An Unrhymed Sonnet of the Everyday
There's music in it. The scratchy slide
of a guitarist changing chords. My thumb
across the page corners of a book. Scenes
from the passenger seat. Trees by the freeway
in clumpy groups, their red-jacket backs hunched
against traffic, like smokers ditching school.
The low, sunrise gold in a cut cornfield.
Syllables invested in your next
unanswerable question. Or at home,
ripening on the kitchen counter –
two angry, bantam-weight tomatoes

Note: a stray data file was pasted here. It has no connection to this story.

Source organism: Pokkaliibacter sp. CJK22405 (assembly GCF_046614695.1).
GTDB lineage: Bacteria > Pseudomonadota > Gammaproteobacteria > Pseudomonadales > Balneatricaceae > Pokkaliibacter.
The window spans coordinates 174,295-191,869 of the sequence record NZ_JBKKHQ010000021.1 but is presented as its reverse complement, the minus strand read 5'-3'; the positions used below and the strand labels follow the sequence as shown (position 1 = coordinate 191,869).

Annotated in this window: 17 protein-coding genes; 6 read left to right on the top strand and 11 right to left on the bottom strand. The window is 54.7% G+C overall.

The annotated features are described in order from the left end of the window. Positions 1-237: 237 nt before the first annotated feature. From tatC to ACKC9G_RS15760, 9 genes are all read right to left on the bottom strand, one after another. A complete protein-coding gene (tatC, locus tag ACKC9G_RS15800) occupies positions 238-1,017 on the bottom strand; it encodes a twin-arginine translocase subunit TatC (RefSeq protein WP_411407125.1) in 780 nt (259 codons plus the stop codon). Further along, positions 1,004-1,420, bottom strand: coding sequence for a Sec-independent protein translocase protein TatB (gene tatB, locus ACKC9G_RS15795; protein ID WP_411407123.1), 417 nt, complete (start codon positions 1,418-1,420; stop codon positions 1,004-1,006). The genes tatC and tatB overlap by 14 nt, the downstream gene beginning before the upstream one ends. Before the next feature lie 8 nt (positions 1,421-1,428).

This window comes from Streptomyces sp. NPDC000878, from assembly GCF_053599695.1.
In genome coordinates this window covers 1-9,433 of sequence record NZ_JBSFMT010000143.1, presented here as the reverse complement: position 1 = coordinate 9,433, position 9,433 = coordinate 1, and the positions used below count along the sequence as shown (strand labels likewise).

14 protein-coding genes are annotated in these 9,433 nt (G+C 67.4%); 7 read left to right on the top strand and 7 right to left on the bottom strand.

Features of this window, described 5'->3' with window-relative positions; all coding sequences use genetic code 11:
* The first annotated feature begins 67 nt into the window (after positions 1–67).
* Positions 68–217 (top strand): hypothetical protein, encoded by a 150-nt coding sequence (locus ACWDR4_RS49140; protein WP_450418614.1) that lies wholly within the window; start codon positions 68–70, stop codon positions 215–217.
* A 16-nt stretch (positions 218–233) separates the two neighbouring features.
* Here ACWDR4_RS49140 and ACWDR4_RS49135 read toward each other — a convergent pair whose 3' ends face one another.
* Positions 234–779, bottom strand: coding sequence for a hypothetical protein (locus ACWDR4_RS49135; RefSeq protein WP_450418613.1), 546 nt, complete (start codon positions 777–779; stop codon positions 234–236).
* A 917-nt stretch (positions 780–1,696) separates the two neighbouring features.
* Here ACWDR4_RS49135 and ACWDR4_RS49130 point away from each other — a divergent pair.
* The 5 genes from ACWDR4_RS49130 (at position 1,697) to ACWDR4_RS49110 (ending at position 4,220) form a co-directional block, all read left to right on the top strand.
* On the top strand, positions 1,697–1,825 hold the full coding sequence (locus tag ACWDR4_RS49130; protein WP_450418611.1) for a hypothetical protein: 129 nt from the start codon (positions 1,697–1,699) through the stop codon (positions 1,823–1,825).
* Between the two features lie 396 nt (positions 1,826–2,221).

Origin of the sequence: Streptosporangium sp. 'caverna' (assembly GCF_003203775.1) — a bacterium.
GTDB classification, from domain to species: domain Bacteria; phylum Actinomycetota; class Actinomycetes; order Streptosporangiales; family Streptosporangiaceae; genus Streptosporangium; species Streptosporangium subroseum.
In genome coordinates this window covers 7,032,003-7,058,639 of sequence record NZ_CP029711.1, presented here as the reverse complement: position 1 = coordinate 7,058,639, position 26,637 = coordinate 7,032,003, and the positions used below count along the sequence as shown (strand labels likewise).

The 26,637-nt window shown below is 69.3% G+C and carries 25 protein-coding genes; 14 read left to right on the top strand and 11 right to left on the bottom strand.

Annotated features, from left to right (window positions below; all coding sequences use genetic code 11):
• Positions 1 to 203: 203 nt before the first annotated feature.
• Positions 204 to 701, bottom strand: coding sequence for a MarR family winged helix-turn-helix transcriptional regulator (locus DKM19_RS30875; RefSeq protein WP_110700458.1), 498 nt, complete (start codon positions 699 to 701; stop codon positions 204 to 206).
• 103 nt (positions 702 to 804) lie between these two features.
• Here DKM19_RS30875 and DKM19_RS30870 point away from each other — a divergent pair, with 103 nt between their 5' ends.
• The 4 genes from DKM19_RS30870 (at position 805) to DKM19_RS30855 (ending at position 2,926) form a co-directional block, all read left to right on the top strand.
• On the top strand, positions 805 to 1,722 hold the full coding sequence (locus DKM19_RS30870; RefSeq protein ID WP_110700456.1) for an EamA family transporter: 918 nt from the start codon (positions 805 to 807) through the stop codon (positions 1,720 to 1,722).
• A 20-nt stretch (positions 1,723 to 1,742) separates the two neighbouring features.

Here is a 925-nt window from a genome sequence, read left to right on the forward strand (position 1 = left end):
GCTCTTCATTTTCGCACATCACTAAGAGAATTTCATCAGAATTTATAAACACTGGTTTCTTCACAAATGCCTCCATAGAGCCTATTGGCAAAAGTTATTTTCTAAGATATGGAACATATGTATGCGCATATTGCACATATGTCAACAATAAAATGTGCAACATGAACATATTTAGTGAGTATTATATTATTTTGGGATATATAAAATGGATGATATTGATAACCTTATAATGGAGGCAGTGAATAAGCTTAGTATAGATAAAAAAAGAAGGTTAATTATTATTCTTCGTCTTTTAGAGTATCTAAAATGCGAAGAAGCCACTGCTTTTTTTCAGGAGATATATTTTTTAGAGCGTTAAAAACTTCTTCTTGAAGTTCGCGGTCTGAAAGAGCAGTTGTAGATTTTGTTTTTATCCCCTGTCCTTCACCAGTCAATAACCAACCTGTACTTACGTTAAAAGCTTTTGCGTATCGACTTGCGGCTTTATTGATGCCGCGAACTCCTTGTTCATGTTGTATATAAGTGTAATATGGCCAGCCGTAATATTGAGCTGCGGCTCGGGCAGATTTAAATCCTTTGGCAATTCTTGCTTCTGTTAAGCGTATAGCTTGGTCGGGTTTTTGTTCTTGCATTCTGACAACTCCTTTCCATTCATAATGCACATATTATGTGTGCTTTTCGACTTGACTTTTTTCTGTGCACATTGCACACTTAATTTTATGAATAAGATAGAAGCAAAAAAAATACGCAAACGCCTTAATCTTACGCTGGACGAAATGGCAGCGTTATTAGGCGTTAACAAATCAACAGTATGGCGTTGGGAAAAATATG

taken in for fear of frost, pinch-faced, jealous,
as ready as those pumpkins left outside
to face their half-moon chances in the night.
Rodd Whelpley is a young poet, but an old man, who, by day, runs an electric efficiency program for 32 municipal utilities in Illinois. His work has appeared in Menacing Hedge, Tinderbox Poetry Journal, 2River View, *82 Review, Black Napkin Press, Spillway, The Chagrin River Review and other journals.